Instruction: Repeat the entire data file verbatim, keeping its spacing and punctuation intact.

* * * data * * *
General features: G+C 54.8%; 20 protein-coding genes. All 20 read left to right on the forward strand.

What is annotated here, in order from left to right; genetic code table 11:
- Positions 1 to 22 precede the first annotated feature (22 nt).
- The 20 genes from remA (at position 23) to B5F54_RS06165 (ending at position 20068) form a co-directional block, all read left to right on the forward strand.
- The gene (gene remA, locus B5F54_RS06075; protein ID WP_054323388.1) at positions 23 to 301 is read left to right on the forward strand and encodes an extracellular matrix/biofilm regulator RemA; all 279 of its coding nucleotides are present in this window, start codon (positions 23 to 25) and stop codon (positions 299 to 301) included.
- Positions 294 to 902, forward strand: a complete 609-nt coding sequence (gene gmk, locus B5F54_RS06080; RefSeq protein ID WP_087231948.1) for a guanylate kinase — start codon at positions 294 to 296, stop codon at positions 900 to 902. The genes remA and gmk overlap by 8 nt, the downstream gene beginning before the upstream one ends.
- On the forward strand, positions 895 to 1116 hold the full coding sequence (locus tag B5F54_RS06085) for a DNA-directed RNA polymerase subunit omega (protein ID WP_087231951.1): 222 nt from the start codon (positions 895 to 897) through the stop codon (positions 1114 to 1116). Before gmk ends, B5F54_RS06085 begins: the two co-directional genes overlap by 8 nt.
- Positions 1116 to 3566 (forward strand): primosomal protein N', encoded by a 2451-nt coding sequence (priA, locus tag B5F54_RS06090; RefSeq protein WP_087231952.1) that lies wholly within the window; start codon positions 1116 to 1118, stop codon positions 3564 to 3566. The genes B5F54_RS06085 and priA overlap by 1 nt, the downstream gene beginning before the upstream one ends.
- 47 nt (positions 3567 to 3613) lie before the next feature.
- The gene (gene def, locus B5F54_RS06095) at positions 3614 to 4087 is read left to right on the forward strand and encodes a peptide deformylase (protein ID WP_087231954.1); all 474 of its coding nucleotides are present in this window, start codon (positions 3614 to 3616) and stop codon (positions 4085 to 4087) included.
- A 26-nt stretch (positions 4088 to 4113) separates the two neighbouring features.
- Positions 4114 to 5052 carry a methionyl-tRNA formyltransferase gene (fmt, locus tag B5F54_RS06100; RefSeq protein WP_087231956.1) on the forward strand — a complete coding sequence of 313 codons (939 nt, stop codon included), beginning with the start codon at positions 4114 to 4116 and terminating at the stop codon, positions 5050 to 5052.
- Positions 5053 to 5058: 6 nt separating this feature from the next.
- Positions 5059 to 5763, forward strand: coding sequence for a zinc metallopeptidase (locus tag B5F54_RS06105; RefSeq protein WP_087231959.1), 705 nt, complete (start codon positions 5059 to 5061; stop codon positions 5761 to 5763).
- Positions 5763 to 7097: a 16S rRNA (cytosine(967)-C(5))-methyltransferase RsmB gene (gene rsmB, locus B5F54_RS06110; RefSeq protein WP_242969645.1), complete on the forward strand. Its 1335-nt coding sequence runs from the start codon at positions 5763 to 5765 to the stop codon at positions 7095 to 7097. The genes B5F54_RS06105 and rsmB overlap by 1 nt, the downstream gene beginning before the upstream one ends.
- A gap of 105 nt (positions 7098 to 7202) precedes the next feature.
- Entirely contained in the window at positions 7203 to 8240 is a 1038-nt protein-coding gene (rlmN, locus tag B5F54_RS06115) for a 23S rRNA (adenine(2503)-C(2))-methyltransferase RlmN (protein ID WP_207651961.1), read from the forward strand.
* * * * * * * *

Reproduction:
General features: G+C 54.8%; 20 protein-coding genes. All 20 read left to right on the forward strand.

What is annotated here, in order from left to right; genetic code table 11:
- Positions 1 to 22 precede the first annotated feature (22 nt).
- The 20 genes from remA (at position 23) to B5F54_RS06165 (ending at position 20068) form a co-directional block, all read left to right on the forward strand.
- The gene (gene remA, locus B5F54_RS06075; protein ID WP_054323388.1) at positions 23 to 301 is read left to right on the forward strand and encodes an extracellular matrix/biofilm regulator RemA; all 279 of its coding nucleotides are present in this window, start codon (positions 23 to 25) and stop codon (positions 299 to 301) included.
- Positions 294 to 902, forward strand: a complete 609-nt coding sequence (gene gmk, locus B5F54_RS06080; RefSeq protein ID WP_087231948.1) for a guanylate kinase — start codon at positions 294 to 296, stop codon at positions 900 to 902. The genes remA and gmk overlap by 8 nt, the downstream gene beginning before the upstream one ends.
- On the forward strand, positions 895 to 1116 hold the full coding sequence (locus tag B5F54_RS06085) for a DNA-directed RNA polymerase subunit omega (protein ID WP_087231951.1): 222 nt from the start codon (positions 895 to 897) through the stop codon (positions 1114 to 1116). Before gmk ends, B5F54_RS06085 begins: the two co-directional genes overlap by 8 nt.
- Positions 1116 to 3566 (forward strand): primosomal protein N', encoded by a 2451-nt coding sequence (priA, locus tag B5F54_RS06090; RefSeq protein WP_087231952.1) that lies wholly within the window; start codon positions 1116 to 1118, stop codon positions 3564 to 3566. The genes B5F54_RS06085 and priA overlap by 1 nt, the downstream gene beginning before the upstream one ends.
- 47 nt (positions 3567 to 3613) lie before the next feature.
- The gene (gene def, locus B5F54_RS06095) at positions 3614 to 4087 is read left to right on the forward strand and encodes a peptide deformylase (protein ID WP_087231954.1); all 474 of its coding nucleotides are present in this window, start codon (positions 3614 to 3616) and stop codon (positions 4085 to 4087) included.
- A 26-nt stretch (positions 4088 to 4113) separates the two neighbouring features.
- Positions 4114 to 5052 carry a methionyl-tRNA formyltransferase gene (fmt, locus tag B5F54_RS06100; RefSeq protein WP_087231956.1) on the forward strand — a complete coding sequence of 313 codons (939 nt, stop codon included), beginning with the start codon at positions 4114 to 4116 and terminating at the stop codon, positions 5050 to 5052.
- Positions 5053 to 5058: 6 nt separating this feature from the next.
- Positions 5059 to 5763, forward strand: coding sequence for a zinc metallopeptidase (locus tag B5F54_RS06105; RefSeq protein WP_087231959.1), 705 nt, complete (start codon positions 5059 to 5061; stop codon positions 5761 to 5763).
- Positions 5763 to 7097: a 16S rRNA (cytosine(967)-C(5))-methyltransferase RsmB gene (gene rsmB, locus B5F54_RS06110; RefSeq protein WP_242969645.1), complete on the forward strand. Its 1335-nt coding sequence runs from the start codon at positions 5763 to 5765 to the stop codon at positions 7095 to 7097. The genes B5F54_RS06105 and rsmB overlap by 1 nt, the downstream gene beginning before the upstream one ends.
- A gap of 105 nt (positions 7098 to 7202) precedes the next feature.
- Entirely contained in the window at positions 7203 to 8240 is a 1038-nt protein-coding gene (rlmN, locus tag B5F54_RS06115) for a 23S rRNA (adenine(2503)-C(2))-methyltransferase RlmN (protein ID WP_207651961.1), read from the forward strand.